LeBron James, Cleveland: Everything is on hold until James decides where he is headed – he first must decline his player option for $35.6 million. The Lakers appear to be in the lead but the Cavaliers are holding out hope he returns.

Kevin Durant, Golden State: Durant is expected to decline his player option for $26.2 million after signing a two-year deal last summer and re-signing with the Warriors. Durant said he’s ready to ink a long-term deal.

Paul George, Oklahoma City: The Thunder were hoping to retain George after the gamble it took last summer to trade for him and put together a team that could compete for a title. George opted out and will field offers, which doesn’t look good for OKC.

Trevor Ariza, Houston: The Rockets will make an attempt to somehow land James but that will take creativity and certainly would mean losing Ariza. Otherwise, the Rockets are in play.

Rudy Gay, San Antonio: Gay declined his player option for $8.8 million to test free agency for a second consecutive season. He averaged 11.5 points and 5.1 rebounds in his one year in San Antonio.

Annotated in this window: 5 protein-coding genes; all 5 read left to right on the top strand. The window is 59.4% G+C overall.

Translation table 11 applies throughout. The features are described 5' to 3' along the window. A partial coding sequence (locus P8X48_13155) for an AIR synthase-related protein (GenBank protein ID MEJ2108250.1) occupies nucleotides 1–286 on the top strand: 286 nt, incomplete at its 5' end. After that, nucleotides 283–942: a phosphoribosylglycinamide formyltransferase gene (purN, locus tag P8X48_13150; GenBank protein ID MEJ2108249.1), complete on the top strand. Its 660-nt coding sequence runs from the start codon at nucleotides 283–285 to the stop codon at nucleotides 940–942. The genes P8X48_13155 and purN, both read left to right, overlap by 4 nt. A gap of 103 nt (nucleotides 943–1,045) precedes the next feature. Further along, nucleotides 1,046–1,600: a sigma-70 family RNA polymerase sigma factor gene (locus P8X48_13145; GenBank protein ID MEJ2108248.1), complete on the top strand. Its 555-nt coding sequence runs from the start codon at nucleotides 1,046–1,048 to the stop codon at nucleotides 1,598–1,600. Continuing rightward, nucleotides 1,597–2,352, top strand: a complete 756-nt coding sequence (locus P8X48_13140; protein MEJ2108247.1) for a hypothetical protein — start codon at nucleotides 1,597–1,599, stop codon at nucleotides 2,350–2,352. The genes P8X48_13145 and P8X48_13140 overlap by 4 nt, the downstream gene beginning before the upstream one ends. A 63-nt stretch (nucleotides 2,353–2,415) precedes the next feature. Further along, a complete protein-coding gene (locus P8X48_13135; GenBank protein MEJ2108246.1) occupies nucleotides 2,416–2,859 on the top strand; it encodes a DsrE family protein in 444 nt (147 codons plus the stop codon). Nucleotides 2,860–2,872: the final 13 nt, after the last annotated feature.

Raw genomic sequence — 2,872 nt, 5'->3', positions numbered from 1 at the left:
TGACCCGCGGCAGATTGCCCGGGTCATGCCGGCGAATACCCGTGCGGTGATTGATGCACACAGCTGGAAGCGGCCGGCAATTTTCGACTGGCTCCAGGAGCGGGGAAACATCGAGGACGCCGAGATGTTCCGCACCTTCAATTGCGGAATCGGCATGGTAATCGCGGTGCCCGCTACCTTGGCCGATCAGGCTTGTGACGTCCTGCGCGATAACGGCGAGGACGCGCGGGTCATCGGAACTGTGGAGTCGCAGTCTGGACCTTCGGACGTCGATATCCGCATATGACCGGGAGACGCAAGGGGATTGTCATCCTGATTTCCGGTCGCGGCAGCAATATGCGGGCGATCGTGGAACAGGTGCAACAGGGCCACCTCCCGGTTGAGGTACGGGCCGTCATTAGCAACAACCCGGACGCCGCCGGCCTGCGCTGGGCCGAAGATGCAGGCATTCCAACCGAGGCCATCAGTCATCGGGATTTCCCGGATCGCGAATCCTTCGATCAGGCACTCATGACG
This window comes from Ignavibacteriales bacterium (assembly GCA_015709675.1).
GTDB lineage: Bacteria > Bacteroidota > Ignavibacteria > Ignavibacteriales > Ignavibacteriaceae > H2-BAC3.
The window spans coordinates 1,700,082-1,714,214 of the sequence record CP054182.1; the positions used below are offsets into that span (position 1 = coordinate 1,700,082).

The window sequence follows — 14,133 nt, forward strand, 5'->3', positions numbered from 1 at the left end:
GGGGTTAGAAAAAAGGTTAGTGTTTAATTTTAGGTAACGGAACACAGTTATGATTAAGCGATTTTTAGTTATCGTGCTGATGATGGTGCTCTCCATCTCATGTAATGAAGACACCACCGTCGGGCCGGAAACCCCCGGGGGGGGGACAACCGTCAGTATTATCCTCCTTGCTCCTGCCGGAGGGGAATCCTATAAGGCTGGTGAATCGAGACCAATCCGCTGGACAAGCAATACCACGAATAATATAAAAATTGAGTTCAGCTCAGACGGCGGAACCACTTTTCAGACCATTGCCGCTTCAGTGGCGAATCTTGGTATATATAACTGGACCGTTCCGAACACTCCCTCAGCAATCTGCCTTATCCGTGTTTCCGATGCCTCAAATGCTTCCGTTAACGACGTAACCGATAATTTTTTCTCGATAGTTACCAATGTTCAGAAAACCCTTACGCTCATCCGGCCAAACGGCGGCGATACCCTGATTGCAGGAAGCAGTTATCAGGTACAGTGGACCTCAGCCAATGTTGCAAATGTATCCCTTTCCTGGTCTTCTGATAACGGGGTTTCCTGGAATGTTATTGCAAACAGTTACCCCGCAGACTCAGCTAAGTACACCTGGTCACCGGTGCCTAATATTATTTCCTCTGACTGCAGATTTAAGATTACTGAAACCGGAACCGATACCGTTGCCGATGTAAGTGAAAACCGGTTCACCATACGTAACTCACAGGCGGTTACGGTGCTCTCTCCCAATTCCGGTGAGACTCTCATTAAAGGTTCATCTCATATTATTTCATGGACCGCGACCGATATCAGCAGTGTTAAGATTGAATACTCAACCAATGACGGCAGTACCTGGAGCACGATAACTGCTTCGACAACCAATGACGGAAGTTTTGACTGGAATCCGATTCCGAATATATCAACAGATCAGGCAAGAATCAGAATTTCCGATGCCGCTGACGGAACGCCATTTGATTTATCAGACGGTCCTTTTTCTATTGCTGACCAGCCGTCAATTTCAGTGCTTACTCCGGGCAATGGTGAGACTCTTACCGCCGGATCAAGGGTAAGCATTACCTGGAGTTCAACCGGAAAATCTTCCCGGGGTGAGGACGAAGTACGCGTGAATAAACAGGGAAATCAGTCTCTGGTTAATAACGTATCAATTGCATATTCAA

POWER FORWARDS

Aaron Gordon, Orlando (R): Gordon is going to get paid – he is seeking a max deal – and the Magic have a big decision as to whether they match an offer to keep him, let him go or try to work out a sign-and-trade.

Julius Randle, Lakers (R): Randle’s future is as murky as anybody’s on the market depending on what happens in L.A. The Lakers are trying to land some combination of LeBron, Leonard and Paul George – or even all three – and how it unfolds will determine whether Randle returns.

Derrick Favors, Utah: Favors is an under-the-radar free agent who will be a nice pickup for somebody if he leaves Utah. The Jazz want him back but his future will have everything to do with how much money is left after the big names move.